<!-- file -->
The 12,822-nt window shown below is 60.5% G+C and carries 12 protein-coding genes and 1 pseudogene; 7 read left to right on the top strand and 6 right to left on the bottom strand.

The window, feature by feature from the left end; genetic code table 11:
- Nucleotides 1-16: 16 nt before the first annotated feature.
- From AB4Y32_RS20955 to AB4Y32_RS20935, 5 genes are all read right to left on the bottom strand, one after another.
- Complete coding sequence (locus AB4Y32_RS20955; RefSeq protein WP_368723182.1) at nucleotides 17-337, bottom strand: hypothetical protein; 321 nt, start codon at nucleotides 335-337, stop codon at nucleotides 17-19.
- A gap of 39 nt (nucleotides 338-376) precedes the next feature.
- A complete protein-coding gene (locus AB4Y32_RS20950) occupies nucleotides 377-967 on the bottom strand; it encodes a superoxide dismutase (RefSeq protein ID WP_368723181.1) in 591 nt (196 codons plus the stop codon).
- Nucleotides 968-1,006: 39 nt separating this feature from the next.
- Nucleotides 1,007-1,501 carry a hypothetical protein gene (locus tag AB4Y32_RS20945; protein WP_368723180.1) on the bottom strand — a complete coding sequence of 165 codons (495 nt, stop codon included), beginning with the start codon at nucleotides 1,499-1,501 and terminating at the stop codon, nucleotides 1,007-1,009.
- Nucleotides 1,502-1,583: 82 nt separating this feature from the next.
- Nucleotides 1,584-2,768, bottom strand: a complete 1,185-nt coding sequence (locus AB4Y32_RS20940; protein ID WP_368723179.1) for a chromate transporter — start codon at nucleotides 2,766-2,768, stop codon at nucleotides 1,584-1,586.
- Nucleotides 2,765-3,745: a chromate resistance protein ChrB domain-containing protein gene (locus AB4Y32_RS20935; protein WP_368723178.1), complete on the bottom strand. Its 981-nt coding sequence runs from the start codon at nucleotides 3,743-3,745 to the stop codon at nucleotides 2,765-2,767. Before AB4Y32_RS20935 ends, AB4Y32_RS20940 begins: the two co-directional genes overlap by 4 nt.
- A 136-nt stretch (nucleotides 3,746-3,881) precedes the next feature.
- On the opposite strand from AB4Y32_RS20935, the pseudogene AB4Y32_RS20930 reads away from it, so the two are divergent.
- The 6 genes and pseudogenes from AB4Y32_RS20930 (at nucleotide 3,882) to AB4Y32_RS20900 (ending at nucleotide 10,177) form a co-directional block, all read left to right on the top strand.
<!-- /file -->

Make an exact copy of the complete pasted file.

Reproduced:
The 12,822-nt window shown below is 60.5% G+C and carries 12 protein-coding genes and 1 pseudogene; 7 read left to right on the top strand and 6 right to left on the bottom strand.

The window, feature by feature from the left end; genetic code table 11:
- Nucleotides 1-16: 16 nt before the first annotated feature.
- From AB4Y32_RS20955 to AB4Y32_RS20935, 5 genes are all read right to left on the bottom strand, one after another.
- Complete coding sequence (locus AB4Y32_RS20955; RefSeq protein WP_368723182.1) at nucleotides 17-337, bottom strand: hypothetical protein; 321 nt, start codon at nucleotides 335-337, stop codon at nucleotides 17-19.
- A gap of 39 nt (nucleotides 338-376) precedes the next feature.
- A complete protein-coding gene (locus AB4Y32_RS20950) occupies nucleotides 377-967 on the bottom strand; it encodes a superoxide dismutase (RefSeq protein ID WP_368723181.1) in 591 nt (196 codons plus the stop codon).
- Nucleotides 968-1,006: 39 nt separating this feature from the next.
- Nucleotides 1,007-1,501 carry a hypothetical protein gene (locus tag AB4Y32_RS20945; protein WP_368723180.1) on the bottom strand — a complete coding sequence of 165 codons (495 nt, stop codon included), beginning with the start codon at nucleotides 1,499-1,501 and terminating at the stop codon, nucleotides 1,007-1,009.
- Nucleotides 1,502-1,583: 82 nt separating this feature from the next.
- Nucleotides 1,584-2,768, bottom strand: a complete 1,185-nt coding sequence (locus AB4Y32_RS20940; protein ID WP_368723179.1) for a chromate transporter — start codon at nucleotides 2,766-2,768, stop codon at nucleotides 1,584-1,586.
- Nucleotides 2,765-3,745: a chromate resistance protein ChrB domain-containing protein gene (locus AB4Y32_RS20935; protein WP_368723178.1), complete on the bottom strand. Its 981-nt coding sequence runs from the start codon at nucleotides 3,743-3,745 to the stop codon at nucleotides 2,765-2,767. Before AB4Y32_RS20935 ends, AB4Y32_RS20940 begins: the two co-directional genes overlap by 4 nt.
- A 136-nt stretch (nucleotides 3,746-3,881) precedes the next feature.
- On the opposite strand from AB4Y32_RS20935, the pseudogene AB4Y32_RS20930 reads away from it, so the two are divergent.
- The 6 genes and pseudogenes from AB4Y32_RS20930 (at nucleotide 3,882) to AB4Y32_RS20900 (ending at nucleotide 10,177) form a co-directional block, all read left to right on the top strand.